The Vampire Rabbit of Newcastle

Posted on Posted in Folklore, History

A couple of weeks ago I posted a photo of Newcastle’s Vampire Rabbit in the #FolkloreThursday hashtag on Twitter. He proved rather popular, and on Saturday I went to a talk given by cultural historian Gail-Nina Anderson about the city’s favourite lagomorph gargoyle!

If you venture behind Cathedral Buildings in Newcastle, you'll find a rather unusual grotesque perched on a lintel. But why is the Vampire Rabbit there?
The Vampire Rabbit © Icy Sedgwick

The Vampire Rabbit sits above the weirdly ornate rear entrance to Cathedral Buildings. The front of the block is on Dean Street, once voted the best street in the UK. The back faces the rear of St Nicholas’ Cathedral.

Completed in 1901, architects Oliver, Leeson and Wood designed the building. The six storey building is now a mixed-used property, owned and managed by Minel Venues. Inspired by the Sparrowes House in Ipswich, Cathedral Buildings is a strange, rococo confection that stands out on Dean Street.

But why a Vampire Rabbit?

If you venture behind Cathedral Buildings in Newcastle, you'll find a rather unusual grotesque perched on a lintel. But why is the Vampire Rabbit there?
What he used to look like

Truth is, no one knows. Gail-Nina ran through several theories, though none of them are definitive, and most of them rely on hearsay. One of them believes that he’s actually a hare, and a nod to the work of engraver Thomas Bewick, whose workshop was very close by. His work features a range of hares and rabbits, but that seems a little far-fetched given the rabbit isn’t particularly naturalistic.

As far as anyone can tell, the Vampire Rabbit has always been on the building, though he has had shorter ears in the past, and he was white at once stage. His current black coat and red fangs and claws are the result of a newer paint job.

But there are no precedents for vampire rabbits or hares in vampire lore. While he was referred to as the Demon Rabbit at one point, it’s still not a typical association. Rabbits and hares are usually associated with fertility, madness, purity or, weirdly, cunning and intelligence. You only need to look at Brer Rabbit to see the latter in effect.

Renaissance art usually relates rabbits either to purity, and places them with the Virgin Mary, or it associates them with fecundity, and you’re more likely to see them with Venus.

Is his location important?

The fact he’s on the back of the building is a key point. The front entrance isn’t actually as grand as the back, and the front certainly doesn’t feature any fantastical creatures. I wondered if the Vampire Rabbit was somehow linked with witchcraft, due to the old belief that witches could transform into hares. He’s opposite a cathedral, so maybe someone associated with the building had a problem with Christianity.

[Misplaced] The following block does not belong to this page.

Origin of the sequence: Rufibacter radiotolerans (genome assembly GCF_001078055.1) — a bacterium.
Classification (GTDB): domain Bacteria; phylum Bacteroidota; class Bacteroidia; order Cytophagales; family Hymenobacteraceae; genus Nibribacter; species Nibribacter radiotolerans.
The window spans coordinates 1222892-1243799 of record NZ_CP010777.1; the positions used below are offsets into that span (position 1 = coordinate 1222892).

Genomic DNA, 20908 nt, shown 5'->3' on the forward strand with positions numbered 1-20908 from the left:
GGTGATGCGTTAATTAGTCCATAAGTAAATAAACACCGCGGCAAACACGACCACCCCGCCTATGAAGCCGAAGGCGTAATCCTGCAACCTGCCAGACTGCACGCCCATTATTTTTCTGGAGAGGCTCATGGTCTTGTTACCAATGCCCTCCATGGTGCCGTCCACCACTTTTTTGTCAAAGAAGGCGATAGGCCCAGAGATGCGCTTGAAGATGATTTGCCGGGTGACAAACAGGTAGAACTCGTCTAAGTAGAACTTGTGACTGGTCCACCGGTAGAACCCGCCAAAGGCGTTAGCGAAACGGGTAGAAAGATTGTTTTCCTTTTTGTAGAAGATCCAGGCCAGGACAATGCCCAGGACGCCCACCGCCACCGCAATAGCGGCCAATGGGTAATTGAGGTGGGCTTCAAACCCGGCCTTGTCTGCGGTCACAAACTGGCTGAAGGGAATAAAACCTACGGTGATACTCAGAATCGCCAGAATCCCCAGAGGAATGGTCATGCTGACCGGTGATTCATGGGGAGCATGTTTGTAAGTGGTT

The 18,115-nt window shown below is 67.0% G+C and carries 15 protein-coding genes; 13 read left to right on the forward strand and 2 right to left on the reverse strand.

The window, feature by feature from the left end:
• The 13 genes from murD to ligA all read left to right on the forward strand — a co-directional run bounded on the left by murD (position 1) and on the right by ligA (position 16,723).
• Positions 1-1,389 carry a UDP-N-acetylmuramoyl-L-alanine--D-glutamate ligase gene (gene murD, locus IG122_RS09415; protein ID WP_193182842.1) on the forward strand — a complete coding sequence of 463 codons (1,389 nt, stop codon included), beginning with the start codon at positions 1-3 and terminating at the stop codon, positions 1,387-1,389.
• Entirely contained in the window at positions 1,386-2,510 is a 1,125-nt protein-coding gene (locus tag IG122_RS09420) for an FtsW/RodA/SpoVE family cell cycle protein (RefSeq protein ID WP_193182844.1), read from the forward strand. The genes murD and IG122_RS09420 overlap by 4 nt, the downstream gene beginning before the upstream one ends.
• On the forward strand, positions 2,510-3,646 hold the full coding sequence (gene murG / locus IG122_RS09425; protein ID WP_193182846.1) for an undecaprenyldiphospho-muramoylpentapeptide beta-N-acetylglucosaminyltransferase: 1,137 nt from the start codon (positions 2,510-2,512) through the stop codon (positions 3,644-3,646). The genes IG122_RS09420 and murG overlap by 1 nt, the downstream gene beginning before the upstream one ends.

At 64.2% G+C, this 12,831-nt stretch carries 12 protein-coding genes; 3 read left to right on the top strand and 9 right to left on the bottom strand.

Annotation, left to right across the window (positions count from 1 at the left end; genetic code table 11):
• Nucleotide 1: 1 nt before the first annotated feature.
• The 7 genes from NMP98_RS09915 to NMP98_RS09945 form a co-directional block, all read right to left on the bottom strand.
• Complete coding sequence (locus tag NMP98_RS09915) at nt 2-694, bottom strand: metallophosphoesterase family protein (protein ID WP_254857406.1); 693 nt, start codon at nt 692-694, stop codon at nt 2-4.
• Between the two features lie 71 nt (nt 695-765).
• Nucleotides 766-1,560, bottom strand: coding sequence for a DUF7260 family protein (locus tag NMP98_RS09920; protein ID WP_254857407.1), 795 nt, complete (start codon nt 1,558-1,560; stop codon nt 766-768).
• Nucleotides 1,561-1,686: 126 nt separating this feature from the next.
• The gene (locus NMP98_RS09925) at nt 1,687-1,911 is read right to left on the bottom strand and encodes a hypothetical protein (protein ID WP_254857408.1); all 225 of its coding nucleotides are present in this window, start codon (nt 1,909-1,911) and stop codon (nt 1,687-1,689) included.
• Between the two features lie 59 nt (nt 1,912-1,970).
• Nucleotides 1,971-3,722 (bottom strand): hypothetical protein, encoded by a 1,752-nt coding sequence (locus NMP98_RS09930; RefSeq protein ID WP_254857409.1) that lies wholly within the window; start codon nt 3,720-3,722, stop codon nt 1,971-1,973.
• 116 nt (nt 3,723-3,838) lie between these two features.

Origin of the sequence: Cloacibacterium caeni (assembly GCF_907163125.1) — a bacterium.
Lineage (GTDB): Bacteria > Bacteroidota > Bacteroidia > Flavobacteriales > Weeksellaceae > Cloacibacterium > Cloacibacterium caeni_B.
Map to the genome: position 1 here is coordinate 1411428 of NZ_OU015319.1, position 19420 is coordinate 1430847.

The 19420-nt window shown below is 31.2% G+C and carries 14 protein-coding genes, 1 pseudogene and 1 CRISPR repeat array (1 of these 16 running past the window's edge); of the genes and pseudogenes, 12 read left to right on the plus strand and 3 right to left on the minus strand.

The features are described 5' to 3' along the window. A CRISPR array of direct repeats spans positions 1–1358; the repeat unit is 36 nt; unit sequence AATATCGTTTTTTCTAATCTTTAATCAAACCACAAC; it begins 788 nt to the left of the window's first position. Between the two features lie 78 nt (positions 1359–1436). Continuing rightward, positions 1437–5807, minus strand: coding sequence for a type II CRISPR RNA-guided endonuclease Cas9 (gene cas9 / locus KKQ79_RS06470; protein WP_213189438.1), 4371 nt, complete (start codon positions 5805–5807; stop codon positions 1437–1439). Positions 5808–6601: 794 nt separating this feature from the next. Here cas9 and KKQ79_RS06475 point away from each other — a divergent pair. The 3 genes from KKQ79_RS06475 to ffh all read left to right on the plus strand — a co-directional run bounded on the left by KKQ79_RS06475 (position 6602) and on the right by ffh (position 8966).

A hare. Coloured wood engraving. Wellcome V0021351
A hare. Coloured wood engraving. Wellcome V0021351

The cathedral grounds he watches over were once used for burials (now it’s a car park). So maybe he’s there to keep the inhabitants in line!

Dark tales of vampirism abound in the area. When the unfortunate burials were relocated to make way for the car park, some of the corpses were allegedly discovered buried facing down. This is supposedly a means of keeping vampires in the grave as they’ll just dig themselves further into the earth, instead of out.

Is the rabbit a reference to that?

If we want to string out the tenuous links even further, you often find dead rabbits in Dutch vanitas paintings. Their intention was to remind the viewer that death comes to us all. Such ‘cheerful’ work often included memento mori, such as skulls, but rabbits, as prey animals, were common symbols.

Given the Vampire Rabbit’s position opposite what was once a graveyard, maybe he’s there to remind us that, like those he watched over, we’re not immortal either?

How famous is he?

I’m not really sure when he became ‘famous’ as such, but he’s definitely become an object of fond associations for locals. In 1998, the Vampire Rabbit even made an appearance in Tinseltoon, a children’s fairytale set in Newcastle. In it, the historic statues of the city come to life one Christmas Eve, including our infamous bunny. Here, he’s not so much a vampire as a vegetarian, trying to munch on some grass in the churchyard.

If you venture behind Cathedral Buildings in Newcastle, you'll find a rather unusual grotesque perched on a lintel. But why is the Vampire Rabbit there?
The Vampire Rabbit appears in literature

I first came across him  on a ghost walk around the Castle Garth area in around 2008. The Vampire Rabbit was the cover image on a tourism brochure; he also appears on posters to advertise the area. He was also spectacularly lit up during the Glow festival in 2006.

If you venture behind Cathedral Buildings in Newcastle, you'll find a rather unusual grotesque perched on a lintel. But why is the Vampire Rabbit there?
All lit up

No matter what the reason for his being there is, I’m very glad to live in a city that features vampiric bunnies as ornamental decor!

Why do you think the Vampire Rabbit is there?

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